10 Homebuilt Tech Tools for the Developing World


Compost Bin

This wire and metal compost bin is a variation on the wire-mesh design we describe. Go for whichever one works for you.
This wire and metal compost bin is a variation on the wire-mesh design we describe. Go for whichever one works for you.

Like rainwater harvesting, composting has been popular on small farms for centuries. The process involves converting organic debris -- vegetation, food scraps and manure -- into a rich, all-natural fertilizer. Farmers use high-quality compost because it enables soil to hold more water and provides nutrients to crops, eliminating the need for synthetic fertilizers. This in turn increases the productivity of their land and leads to higher profits. It also reduces the amount of solid waste entering processing facilities and landfills.

Biological decay occurs whether you want it to or not, but the idea behind composting is to make the process happen more rapidly. One technique, known as heap composting, doesn't require a structure. You simply throw organic material into a pile, about 3 feet (1 meter) high and 3 feet wide, and then turn the material regularly using a pitchfork. You can increase the efficiency of composting, however, if you use a compost bin -- a structure to hold and concentrate organic debris and to provide a suitable home for the organisms that make the decay possible. The easiest structure to make is a wire-mesh holding unit, which requires a 10-foot (3-meter) length of 36-inch (91-centimeter) wide galvanized chicken wire, heavy wire for ties and three or four wooden posts. You simply form the length of chicken wire into a cylinder, connect the ends together with wire and then attach the whole thing to posts driven in the ground.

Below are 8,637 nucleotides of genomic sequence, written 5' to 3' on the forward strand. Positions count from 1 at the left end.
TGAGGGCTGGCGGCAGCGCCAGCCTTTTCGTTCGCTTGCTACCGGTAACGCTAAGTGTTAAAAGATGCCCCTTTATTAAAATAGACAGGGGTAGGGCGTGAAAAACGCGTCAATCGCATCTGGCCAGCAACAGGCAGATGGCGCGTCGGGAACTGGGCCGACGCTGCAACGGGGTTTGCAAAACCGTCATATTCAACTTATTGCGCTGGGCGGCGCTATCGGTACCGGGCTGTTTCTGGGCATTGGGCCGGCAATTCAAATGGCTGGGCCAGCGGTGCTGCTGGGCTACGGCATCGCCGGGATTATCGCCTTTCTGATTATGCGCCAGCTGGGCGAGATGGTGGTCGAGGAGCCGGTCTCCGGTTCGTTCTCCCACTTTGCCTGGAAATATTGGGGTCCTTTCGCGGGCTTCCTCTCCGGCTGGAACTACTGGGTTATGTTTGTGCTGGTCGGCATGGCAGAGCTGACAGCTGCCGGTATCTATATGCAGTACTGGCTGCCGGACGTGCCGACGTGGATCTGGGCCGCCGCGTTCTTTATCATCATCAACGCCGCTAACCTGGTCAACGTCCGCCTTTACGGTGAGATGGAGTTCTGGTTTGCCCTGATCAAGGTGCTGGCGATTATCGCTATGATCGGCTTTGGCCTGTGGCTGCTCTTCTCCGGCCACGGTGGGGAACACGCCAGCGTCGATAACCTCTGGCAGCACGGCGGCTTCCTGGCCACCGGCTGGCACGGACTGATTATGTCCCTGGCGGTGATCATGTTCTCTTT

Bins that can rotate work even better because they mix the organic material more thoroughly and speed up the decaying process. It's possible to build a horizontally mounted rotating barrel, but it requires a significant input of time and energy. Another solution is to buy a food-grade plastic barrel, with a removable lid, and then drill a series of holes across the entire surface. After filling the barrel with organic material, you simply lay it on its side and roll it regularly over a level surface. Using this method, a large volume of yard waste can be composted in three weeks to six months.